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SIR ROGER IN LOVE. [STEELE.]
No. 113. TUESDAY, JULY 10, 1711.
HÆRENT infixi pectore vultus. — VIRG. ÆN. iv. 4.
In my first description of the company in which I pass most of my time, it may be remembered, that I mentioned a great affliction which my friend Sir Roger had met with in his youth; which was no less than a disappointment in love. It happened this evening, that we 5 fell into a very pleasing walk at a distance from his house. As soon as we came into it, "It is," quoth the good old man, looking round him with a smile, “very hard, that any part of my land should be settled upon one who has used me so ill as the perverse widow did; 10 and yet I am sure I could not see a sprig of any bough of this whole walk of trees, but I should reflect upon her and her severity. She has certainly the finest hand of any woman in the world. You are to know, this was the place wherein I used to muse upon her; and by that 15 custom I can never come into it, but the same tender sentiments revive in my mind, as if I had actually walked with that beautiful creature under these shades. I have been fool enough to carve her name on the bark of several of these trees; so unhappy is the condition of men 20 in love, to attempt the removing of their passion by the
methods which serve only to imprint it deeper. She has certainly the finest hand of any woman in the world."
Here followed a profound silence; and I was not displeased to observe my friend falling so naturally into a 5 discourse which I had ever before taken notice he in
dustriously avoided. After a very long pause, he entered upon an account of this great circumstance in his life, with an air which I thought raised my idea of him above what I had ever had before; and gave me the picture of 10 that cheerful mind of his, before it received that stroke which has ever since affected his words and actions. But he went on as follows:
"I came to my estate in my twenty-second year, and resolved to follow the steps of the most worthy of my 15 ancestors who have inhabited this spot of earth before me, in all the methods of hospitality and good neighbourhood, for the sake of my fame; and in country sports and recreations, for the sake of my health. In my twenty-third year I was obliged to serve as sheriff of the 20 county; and in my servants, officers, and whole equipage, indulged the pleasure of a young man (who did not think ill of his own person) in taking that public occasion of showing my figure and behaviour to advantage. You may easily imagine to yourself what appearance I 25 made, who am pretty tall, ride well, and was very well dressed, at the head of a whole county, with music before me, a feather in my hat, and my horse well bitted. I can assure you I was not a little pleased with the kind looks and glances I had from all the balconies and win30 dows as I rode to the hall where the assizes were held. But, when I came there, a beautiful creature in a widow's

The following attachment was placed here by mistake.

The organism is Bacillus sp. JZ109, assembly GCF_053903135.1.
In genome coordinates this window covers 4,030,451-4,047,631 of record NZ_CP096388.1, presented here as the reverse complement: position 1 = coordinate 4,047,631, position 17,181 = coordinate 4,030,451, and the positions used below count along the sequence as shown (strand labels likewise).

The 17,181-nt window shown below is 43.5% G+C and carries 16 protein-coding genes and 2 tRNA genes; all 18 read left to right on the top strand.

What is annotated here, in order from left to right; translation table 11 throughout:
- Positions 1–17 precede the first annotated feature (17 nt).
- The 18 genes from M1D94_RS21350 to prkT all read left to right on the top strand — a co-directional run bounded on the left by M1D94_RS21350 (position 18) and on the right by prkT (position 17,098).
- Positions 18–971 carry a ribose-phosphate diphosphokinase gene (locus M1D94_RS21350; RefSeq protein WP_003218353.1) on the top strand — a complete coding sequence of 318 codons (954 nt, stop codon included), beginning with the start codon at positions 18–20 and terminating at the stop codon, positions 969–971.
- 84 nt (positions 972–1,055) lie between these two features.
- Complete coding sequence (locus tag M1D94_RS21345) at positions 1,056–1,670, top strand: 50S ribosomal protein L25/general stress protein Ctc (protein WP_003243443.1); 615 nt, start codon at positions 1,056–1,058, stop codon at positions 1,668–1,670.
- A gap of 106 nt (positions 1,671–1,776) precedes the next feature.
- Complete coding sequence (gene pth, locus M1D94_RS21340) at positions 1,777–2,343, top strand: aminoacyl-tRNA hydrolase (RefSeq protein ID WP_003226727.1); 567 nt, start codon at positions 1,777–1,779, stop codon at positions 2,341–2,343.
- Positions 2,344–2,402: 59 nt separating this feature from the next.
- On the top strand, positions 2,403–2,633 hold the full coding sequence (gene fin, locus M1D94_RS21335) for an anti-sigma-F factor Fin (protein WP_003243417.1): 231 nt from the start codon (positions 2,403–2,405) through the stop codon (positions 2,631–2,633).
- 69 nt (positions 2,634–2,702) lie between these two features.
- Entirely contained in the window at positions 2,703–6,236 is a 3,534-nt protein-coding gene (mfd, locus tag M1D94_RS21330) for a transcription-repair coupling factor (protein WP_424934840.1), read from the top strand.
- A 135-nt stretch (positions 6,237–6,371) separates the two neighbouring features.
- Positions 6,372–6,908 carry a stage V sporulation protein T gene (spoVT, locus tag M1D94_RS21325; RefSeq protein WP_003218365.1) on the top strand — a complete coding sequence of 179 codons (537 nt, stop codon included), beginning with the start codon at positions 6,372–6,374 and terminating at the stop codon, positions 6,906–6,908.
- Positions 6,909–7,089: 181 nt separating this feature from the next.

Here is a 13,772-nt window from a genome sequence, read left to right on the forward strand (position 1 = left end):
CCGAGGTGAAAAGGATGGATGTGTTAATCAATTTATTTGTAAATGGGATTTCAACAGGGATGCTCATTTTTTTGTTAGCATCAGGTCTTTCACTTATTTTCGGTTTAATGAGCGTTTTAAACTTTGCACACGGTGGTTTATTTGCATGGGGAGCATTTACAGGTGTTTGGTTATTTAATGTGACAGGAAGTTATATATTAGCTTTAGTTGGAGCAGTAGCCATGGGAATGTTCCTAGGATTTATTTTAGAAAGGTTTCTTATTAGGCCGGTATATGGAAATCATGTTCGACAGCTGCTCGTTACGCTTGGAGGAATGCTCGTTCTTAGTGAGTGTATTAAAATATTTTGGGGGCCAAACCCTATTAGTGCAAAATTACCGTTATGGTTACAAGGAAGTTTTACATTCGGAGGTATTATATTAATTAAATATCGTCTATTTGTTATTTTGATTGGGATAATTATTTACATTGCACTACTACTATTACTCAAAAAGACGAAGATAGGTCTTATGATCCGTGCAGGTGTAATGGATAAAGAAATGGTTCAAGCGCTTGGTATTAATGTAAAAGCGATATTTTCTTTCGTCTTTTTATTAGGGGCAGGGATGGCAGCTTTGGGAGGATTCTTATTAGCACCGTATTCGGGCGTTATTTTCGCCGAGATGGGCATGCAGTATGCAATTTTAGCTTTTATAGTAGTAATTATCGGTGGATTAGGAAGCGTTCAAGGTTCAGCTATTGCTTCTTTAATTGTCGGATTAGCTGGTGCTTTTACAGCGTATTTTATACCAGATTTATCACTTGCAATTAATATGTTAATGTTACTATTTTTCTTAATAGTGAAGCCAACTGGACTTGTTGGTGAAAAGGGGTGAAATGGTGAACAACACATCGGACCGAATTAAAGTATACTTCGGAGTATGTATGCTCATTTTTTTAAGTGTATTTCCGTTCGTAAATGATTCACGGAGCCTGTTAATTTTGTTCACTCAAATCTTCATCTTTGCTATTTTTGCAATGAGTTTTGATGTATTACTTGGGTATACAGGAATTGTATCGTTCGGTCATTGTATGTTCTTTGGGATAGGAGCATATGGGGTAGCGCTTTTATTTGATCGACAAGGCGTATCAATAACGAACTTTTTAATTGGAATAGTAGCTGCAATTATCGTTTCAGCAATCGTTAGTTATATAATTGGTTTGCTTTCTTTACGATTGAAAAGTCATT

habit sat in a court to hear the event of a cause concern-
those in the country, according to the seasons of the year. She is a reading lady, and far gone in the pleasures of friendship. She is always accompanied by a confidante, who is witness to her daily protestations 5 against our sex, and consequently a bar to her first steps towards love, upon the strength of her own maxims and declarations.
"However, I must needs say, this accomplished mistress of mine has distinguished me above the rest, and 10 has been known to declare Sir Roger de Coverley was the tamest and most humane of all the brutes in the country. I was told she said so by one who thought he rallied me; and upon the strength of this slender encouragement of being thought least detestable, I made 15 new liveries, new-paired my coach-horses, sent them all to town to be bitted, and taught to throw their legs well, and move all together, before I pretended to cross the country, and wait upon her. As soon as I thought my retinue suitable to the character of my fortune and youth, 20 I set out from hence to make my addresses. The particular skill of this lady has ever been to inflame your wishes, and yet command respect. To make her mistress of this art, she has a greater share of knowledge, wit, and good sense than is usual even among men of 25 merit. Then she is beautiful beyond the race of women. If you will not let her go on with a certain artifice with her eyes, and the skill of beauty, she will arm herself with her real charms, and strike you with admiration instead of desire. It is certain that if you were to behold 30 the whole woman, there is that dignity in her aspect, that composure in her motion, that complacency in her